Anna Buslayeva: I am Anna Buslayeva, design engineer at Avtodizel Yaroslavl Motor Plant.

There is a mortgage programme for young families in Russia. But it's no secret for you that young specialists are not very keen to work in production upon graduating from an institute.

Vladimir Putin: I think they will gladly join your plant.

Anna Buslayeva: Still, in order to attract young qualified personnel to a production plant, is it possible to provide them with subsidised mortgage loans? Thank you.

Remark: Mr President, excuse me for interrupting you, I would like to add something. When we were launching production, we spoke with foreign specialists, and they said they have mortgages at 3–4 percent interest. Is it possible to try out a programme like this?

Vladimir Putin: This can and must be accomplished, but we can only accomplish this on the basis of economic development. See for yourself, this amounts to 3–4 percent, because refinancing interest rates, the Central Bank rates are almost zero. They have an entirely different economy, along with other problems. We are facing inflation, and many countries are plagued by deflation. Right now, I will not bother you with this, but, in any event, mortgage rates cannot be lower under normal conditions.

I will now answer your question in greater detail, because this is a highly important issue. It is of vital importance to any family, young families, in particular. But, strictly speaking, proceeding from the requirements of economic laws, overall loan interest rates, including mortgage rates, cannot be lower than the Central Bank’s key rate. This interest rate can be reduced and should be reduced for certain categories of people, but this is being done using certain additional tools. For example, these categories include young families, those with young children, persons with disabilities, etc. To the best of my knowledge, our current mortgage rates are around 12.5 percent. But this rate could even drop to 10.5 percent using various tools for supporting certain categories of people, including young families. This is also linked with initial instalment amount. Smaller instalments carry higher mortgage rates, and it is possible to charge 10.5 percent mortgage rate when initial instalment is close to 50 percent.

In addition, many regions are drafting special programmes, with regional budgets stipulating extra privileges for certain categories of citizens, including young families with children. But when lower rates are stipulated, this is being done at the state’s expense, and these rates have nothing to do with free market economy. Some regions (I don’t remember what particular region) are going even farther; regional authorities exempt families with two or three children from any payments and pay everything for them.

We will now strive to spread this practice with regard to certain categories of citizens, and we will also strive to incentivise regions. This can be accomplished by involving the business community and major companies, for example a company like yours can also pay a certain amount for its employees. We will expand the housing-rental system and the corporate housing system. In effect, this can become an entire programme, part of the Housing programme. We will continue to implement this programme, and we will continue to incentivise the business community and regions in every possible way, so that they will take part in this joint work and in co-financing projects.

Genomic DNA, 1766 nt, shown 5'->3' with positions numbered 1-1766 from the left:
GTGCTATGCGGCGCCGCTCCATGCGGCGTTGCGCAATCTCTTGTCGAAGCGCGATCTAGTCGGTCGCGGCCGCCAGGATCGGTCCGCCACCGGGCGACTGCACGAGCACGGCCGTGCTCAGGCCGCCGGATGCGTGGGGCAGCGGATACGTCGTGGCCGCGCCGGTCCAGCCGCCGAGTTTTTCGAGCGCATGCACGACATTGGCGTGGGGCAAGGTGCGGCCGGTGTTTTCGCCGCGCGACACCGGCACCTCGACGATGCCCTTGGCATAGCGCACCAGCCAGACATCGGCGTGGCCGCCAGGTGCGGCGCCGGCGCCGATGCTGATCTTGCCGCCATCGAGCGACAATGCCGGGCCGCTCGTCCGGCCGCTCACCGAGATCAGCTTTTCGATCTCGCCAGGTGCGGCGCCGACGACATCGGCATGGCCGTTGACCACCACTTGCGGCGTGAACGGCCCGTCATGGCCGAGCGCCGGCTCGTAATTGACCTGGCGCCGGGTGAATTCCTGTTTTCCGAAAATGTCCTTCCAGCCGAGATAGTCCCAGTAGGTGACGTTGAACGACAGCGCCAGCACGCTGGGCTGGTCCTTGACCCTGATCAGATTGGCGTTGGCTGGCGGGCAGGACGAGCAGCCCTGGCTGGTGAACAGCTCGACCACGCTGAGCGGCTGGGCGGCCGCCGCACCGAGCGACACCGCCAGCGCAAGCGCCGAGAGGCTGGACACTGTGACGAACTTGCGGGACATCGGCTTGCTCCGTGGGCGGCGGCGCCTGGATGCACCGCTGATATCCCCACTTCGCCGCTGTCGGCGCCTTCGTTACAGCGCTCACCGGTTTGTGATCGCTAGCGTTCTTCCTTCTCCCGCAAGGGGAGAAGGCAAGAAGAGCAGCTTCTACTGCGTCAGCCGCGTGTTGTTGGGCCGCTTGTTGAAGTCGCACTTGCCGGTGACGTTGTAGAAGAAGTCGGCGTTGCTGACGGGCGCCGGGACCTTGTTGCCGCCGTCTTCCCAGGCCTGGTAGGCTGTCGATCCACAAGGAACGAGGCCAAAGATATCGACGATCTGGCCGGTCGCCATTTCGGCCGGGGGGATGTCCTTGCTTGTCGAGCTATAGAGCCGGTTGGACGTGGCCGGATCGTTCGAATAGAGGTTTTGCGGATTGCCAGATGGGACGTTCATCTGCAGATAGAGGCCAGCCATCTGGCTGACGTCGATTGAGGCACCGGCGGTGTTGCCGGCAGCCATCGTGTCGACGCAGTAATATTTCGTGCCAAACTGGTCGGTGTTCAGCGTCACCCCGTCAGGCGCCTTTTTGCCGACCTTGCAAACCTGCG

But on the whole, and I would like to close this theme with this, all of that is possible: the further lowering of the key interest rate for all citizens – given a drop in inflation – by the Central Bank and commercial banks. And inflation, as I said, was around 12 percent last year, while it is only 4.7 percent this year, now. But in annual terms it is likely to be 5–5.5 or 5.7 percent. Close to six percent. The growth of consumer prices has been reduced by half.

Remark: But if certain businesses want to provide preferential mortgage services to their employees, would it be possible to support these businesses through some preferential tax treatment or easy-term loans, for example?

Vladimir Putin: Yes it would, but this would not be fair. Because this would not be their support, but again support on the part of the state: the state will only take from the main pocket and put it in their other pocket.

Remark: Mr President, seeing that we are talking about an important matter, housing… I have a family, two little children… We have joined the Young Family federal programme that subsidises home purchases. It has been about three years. The queue under this programme is very long: we have calculated that we will no longer be a young family when it is our turn [to buy housing], and we will have to withdraw from the programme. Will the state help to reduce the queue in the short term?

Vladimir Putin: This is linked to budget restrictions alone. Thank God, we have more and more young families with children and we need more and more money – purely budget funding – to support these programmes. There are two ways: either we provide extra funds from the budget or we help to raise pay levels. We will seek to follow both these paths to reach the needed result. The target for the Housing programme – and Young Family is part of the overall Housing programme – was, if I am not mistaken, to improve housing conditions for more than 400,000 families by 2018. This target is based on budget capabilities.